There was a grand turnout of Bere heroes past and present filling (overfilling in some cases) the old shirts. The Old Gits started the brighter of the two teams, overwhelming the young whippersnappers by sheer weight of numbers, or sheer weight in Pips case as players from both sides found him almost impossible to get round. Nick Macklin rolled back the years, and the socks, to show that the first five yards is in your head, although he still needed a 15 yard headstart. As it was, the Whitewash started with the prolific Mr Rob White, as he outpaced (!) the youngsters' defence and lashed the ball home twice in the first 15 minutes. Calls for offside were ignored by the referee, a Mr Rob White, and the Old Gits remained 2-0 up. Terrific movement off the ball, making up for hopeless movement with the ball, allowed the OGs to remain dominant and a third goal soon came from an unlikely White ..Bobber, who smashed the ball viciously through the keeper and into the net. 3-0 soon became 4-0 as Steve McEleney ghosted in at the far post and finished with aplomb. The half-time whistle came as a welcome respite for the beleaguered whippersnappers.
The second half was a different story. Devoid of fitness the Old Gits faded fast, whilst the signing of Earl Hardman Dacre at half time gave the Whippersnappers a bit more bite. Relentless pressure kept Pete Larder busy in goal, but luckily he had the services of Rogerson, White and Moss to help him. Not a firm of solicitors, but the best back line since the Anfield Eighties side. The poise of Rogerson, the guile of White and the sheer naked aggression of Moss kept the youngsters at bay for quite a while. In particular, Paul Moss tackling reminded one of bygone days in the early seventies when men were men and shorts were tight. In fact, some of his tackles started around the early seventies and finished around the upper thigh. Eventually, the pressure became too much and a lightning break from the youngsters gave Mick Mahoney the chance to unleash a thunderbolt that almost took the net off. It was then that Jimmy Green came into his own, so to speak. Needing an outlet from the relentless attacks, Jimmy played the Chris Waddle role to perfection. Not only did he have the long, scruffy hair and the awkward loping run, he had the skills to match. With a nutmeg here and a stepover there he mesmerised the defence, weaving his magical spell over all who came near. This was enough to give the rest of the team a breather and the Old Gits finished on top once again as it was left to a third White, Linden, to put the icing on the cake. A surging run left him with just the keeper to beat. Pausing only to pick his spot (or catch his breath), he slotted the ball through the keepers legs to finish a virtuoso performance for the old timers. To all you youngsters, try a bit harder next year!!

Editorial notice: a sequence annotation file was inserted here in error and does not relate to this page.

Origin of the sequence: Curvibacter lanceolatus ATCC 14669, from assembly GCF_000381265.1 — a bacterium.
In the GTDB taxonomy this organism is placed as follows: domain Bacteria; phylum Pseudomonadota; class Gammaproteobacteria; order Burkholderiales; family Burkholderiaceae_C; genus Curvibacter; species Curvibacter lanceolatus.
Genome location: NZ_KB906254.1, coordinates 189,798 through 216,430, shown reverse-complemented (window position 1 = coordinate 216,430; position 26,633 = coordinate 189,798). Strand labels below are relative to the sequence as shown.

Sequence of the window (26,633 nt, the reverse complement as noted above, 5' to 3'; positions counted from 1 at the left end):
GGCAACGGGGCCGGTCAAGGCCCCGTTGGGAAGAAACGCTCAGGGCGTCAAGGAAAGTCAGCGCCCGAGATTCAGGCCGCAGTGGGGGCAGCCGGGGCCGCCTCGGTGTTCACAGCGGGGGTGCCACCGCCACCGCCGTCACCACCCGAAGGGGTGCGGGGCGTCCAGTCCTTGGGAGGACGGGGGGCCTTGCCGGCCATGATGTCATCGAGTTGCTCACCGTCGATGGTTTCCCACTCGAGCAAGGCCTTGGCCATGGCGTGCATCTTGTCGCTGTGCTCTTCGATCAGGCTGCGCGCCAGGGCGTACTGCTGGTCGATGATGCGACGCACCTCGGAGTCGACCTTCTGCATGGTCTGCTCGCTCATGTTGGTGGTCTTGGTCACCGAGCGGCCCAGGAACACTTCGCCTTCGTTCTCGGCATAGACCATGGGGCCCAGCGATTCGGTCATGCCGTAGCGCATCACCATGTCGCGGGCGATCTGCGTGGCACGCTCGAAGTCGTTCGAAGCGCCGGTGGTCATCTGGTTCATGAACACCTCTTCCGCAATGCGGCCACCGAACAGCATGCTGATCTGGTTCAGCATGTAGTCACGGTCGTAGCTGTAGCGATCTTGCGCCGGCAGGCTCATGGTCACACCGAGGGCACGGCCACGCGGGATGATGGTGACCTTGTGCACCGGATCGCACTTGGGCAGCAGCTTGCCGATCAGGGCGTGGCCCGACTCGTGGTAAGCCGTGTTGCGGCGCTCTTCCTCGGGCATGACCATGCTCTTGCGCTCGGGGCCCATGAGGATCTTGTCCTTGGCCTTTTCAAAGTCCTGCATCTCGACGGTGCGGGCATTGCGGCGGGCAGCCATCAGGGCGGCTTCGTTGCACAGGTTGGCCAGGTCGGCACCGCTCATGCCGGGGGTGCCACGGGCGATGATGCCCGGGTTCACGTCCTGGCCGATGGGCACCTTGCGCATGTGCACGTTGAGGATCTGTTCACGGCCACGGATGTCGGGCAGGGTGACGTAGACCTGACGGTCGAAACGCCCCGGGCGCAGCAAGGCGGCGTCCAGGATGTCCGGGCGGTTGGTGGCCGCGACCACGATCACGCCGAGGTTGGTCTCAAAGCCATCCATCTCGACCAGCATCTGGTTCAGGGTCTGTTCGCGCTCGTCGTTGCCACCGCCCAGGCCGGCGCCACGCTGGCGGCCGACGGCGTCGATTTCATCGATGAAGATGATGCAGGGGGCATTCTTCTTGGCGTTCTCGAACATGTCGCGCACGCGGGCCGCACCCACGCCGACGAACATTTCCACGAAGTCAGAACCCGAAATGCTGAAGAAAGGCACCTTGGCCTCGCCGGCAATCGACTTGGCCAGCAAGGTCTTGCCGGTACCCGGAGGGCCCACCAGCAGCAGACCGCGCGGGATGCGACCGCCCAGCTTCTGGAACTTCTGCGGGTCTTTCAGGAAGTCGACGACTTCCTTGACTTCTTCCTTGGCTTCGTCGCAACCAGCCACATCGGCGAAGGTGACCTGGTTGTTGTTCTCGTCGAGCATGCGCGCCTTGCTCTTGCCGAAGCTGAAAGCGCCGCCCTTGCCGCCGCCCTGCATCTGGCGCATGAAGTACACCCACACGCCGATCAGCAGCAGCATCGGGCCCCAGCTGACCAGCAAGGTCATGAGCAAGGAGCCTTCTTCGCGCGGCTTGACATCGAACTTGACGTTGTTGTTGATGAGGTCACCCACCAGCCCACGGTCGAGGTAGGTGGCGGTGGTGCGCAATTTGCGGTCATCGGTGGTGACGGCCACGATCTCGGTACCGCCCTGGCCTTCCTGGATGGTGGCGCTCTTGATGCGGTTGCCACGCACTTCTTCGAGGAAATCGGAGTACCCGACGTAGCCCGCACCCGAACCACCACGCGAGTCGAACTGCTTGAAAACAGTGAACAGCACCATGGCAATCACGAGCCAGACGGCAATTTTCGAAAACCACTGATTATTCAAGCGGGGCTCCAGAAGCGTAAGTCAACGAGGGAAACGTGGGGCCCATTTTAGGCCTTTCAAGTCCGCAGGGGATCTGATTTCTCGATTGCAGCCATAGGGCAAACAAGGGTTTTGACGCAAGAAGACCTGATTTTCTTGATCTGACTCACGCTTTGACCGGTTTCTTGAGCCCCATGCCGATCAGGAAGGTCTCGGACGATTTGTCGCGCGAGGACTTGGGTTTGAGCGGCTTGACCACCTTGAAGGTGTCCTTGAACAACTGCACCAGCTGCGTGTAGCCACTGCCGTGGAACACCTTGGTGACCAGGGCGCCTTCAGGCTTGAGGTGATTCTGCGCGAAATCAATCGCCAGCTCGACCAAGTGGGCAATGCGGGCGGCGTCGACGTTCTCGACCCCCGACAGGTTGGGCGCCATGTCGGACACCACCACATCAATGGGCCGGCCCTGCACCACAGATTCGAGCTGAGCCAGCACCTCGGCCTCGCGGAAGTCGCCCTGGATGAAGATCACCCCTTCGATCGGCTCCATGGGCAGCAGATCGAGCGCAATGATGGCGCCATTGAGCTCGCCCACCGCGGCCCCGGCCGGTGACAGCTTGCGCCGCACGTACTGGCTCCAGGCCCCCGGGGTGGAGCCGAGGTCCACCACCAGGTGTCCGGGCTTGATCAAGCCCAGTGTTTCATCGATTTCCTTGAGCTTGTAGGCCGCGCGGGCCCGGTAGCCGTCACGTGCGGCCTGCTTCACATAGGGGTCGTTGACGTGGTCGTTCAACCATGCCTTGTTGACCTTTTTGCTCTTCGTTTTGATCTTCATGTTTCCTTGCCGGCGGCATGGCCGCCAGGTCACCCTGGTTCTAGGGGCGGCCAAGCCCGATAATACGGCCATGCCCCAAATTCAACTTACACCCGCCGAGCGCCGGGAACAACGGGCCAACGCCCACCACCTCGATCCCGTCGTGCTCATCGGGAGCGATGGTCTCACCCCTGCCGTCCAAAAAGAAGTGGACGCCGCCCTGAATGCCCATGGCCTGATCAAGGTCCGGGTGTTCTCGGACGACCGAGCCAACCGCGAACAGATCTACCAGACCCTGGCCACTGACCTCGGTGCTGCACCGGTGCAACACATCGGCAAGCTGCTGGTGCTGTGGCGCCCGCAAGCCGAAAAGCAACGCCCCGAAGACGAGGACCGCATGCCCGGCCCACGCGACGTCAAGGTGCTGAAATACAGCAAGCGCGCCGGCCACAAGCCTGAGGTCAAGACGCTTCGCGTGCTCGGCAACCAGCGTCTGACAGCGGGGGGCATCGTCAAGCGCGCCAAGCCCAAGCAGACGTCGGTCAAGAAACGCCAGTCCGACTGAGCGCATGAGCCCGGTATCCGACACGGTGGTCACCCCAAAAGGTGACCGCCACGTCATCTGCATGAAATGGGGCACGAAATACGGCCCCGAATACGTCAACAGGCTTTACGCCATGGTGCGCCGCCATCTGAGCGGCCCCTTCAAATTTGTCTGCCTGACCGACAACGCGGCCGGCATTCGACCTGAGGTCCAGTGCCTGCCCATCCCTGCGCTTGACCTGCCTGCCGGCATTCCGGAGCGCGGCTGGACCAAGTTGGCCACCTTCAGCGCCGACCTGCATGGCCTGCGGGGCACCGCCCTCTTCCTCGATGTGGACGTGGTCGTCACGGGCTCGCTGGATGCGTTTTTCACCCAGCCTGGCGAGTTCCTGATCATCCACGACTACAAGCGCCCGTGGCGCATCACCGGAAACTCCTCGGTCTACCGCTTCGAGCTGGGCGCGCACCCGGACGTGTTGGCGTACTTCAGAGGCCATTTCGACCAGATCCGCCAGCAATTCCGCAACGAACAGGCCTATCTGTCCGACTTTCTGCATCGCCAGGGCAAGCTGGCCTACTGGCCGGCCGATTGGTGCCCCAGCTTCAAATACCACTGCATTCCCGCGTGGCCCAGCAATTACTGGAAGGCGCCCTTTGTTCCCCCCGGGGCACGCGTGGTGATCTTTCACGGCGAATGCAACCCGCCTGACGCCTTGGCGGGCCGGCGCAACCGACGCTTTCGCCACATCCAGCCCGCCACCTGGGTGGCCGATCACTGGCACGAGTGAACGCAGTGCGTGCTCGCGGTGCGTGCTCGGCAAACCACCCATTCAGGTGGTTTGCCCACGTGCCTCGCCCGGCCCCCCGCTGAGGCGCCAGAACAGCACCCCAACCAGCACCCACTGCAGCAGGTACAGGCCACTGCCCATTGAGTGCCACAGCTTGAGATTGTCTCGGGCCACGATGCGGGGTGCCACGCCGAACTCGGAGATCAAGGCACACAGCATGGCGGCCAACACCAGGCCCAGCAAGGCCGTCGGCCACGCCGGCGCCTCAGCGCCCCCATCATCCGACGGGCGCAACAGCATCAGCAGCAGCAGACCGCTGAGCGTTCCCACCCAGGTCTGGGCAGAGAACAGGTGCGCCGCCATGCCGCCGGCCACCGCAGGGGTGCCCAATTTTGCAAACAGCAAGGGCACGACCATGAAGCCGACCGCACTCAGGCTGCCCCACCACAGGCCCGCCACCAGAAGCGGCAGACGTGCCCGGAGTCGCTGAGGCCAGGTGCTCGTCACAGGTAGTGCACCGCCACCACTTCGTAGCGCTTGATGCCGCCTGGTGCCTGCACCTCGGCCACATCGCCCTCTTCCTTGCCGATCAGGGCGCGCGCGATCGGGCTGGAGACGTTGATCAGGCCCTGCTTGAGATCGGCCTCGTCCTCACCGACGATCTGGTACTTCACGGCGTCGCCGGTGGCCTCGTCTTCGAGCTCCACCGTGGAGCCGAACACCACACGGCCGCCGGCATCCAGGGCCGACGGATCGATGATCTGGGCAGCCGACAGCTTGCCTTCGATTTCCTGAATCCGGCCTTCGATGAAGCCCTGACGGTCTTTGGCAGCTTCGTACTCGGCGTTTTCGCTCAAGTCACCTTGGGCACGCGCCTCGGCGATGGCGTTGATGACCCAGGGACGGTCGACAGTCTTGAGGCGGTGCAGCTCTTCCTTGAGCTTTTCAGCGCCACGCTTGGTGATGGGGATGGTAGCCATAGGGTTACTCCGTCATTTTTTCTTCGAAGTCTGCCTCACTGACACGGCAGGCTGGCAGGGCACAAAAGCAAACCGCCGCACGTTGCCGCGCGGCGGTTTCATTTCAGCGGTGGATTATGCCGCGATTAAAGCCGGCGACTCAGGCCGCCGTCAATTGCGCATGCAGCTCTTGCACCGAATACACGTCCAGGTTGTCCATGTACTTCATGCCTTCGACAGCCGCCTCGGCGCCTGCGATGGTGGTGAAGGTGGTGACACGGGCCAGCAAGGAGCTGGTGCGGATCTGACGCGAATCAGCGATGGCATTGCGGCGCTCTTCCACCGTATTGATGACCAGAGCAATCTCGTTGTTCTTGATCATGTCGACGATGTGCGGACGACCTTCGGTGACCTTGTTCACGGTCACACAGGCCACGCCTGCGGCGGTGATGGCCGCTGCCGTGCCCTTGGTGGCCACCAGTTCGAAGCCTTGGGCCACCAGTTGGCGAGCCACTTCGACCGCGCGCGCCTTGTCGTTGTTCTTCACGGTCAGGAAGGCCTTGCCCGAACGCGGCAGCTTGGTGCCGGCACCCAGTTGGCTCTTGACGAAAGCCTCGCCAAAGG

Boxing Day - Robs Rockets 0: Dazzas Devils 0 (Robs Rockets won 5:3 on penalties)
The junior football was just as enthralling. Decimated by sickness, flu and just plain freezing cold weather, there were still a hardy ten out to make a game of it. Some neat one touch football from Jack White and Matty Bennett put Dazzas Devils on top, but Nathaniel Scott refused to say die and rattled the woodwork on several occasions. Helped by the vicious tackling of Callum White and the skilful Hannah Reynard the Rockets almost won the game in normal time, but nobody could beat Alice Evans in goal. In the end, the game went to penalties. The game was won by some superb acrobatics from little Callum White in goal as the Rockets went on take the gold medals, with just silver (and chocolate) as consolation for the gallant losers. The future looks bright for Bere FC.
The Saturday side were still in the middle of a purple patch as they took on Allendale, who were mid table at the start of the day, slightly higher than Bere. Hard work from the groudsman ensured that this was the only game played in the whole of Dorset that day, regretted by some who had overindulged at Christmas and others who overindulge all the time. The absence of the gifted (though not in the Macca sense) Chris Oram left a hole in the midfield for the first twenty minutes, but one slick passing move later Bere were 1-0 up and it was Chrissy Who? Sean Cope was the beneficiary, left one on one with the keeper there was only going to be one winner. Disaster was soon to follow though as Cleall and Lumsden got their wires crossed and allowed Allendale in for the equaliser. Top scorer, Ricky Cummings, was not going to stand for this and promptly lashed Bere back into the lead. For the rest of the half Allendale were constantly hustled by a hungry midfield and soon Sean Cope was once again bearing down on the hapless keeper to make it 3-1 and the game virtually secure. The second half was a case of Bere battening down the hatches and keeping the points. A job well done and the long climb up the league continued.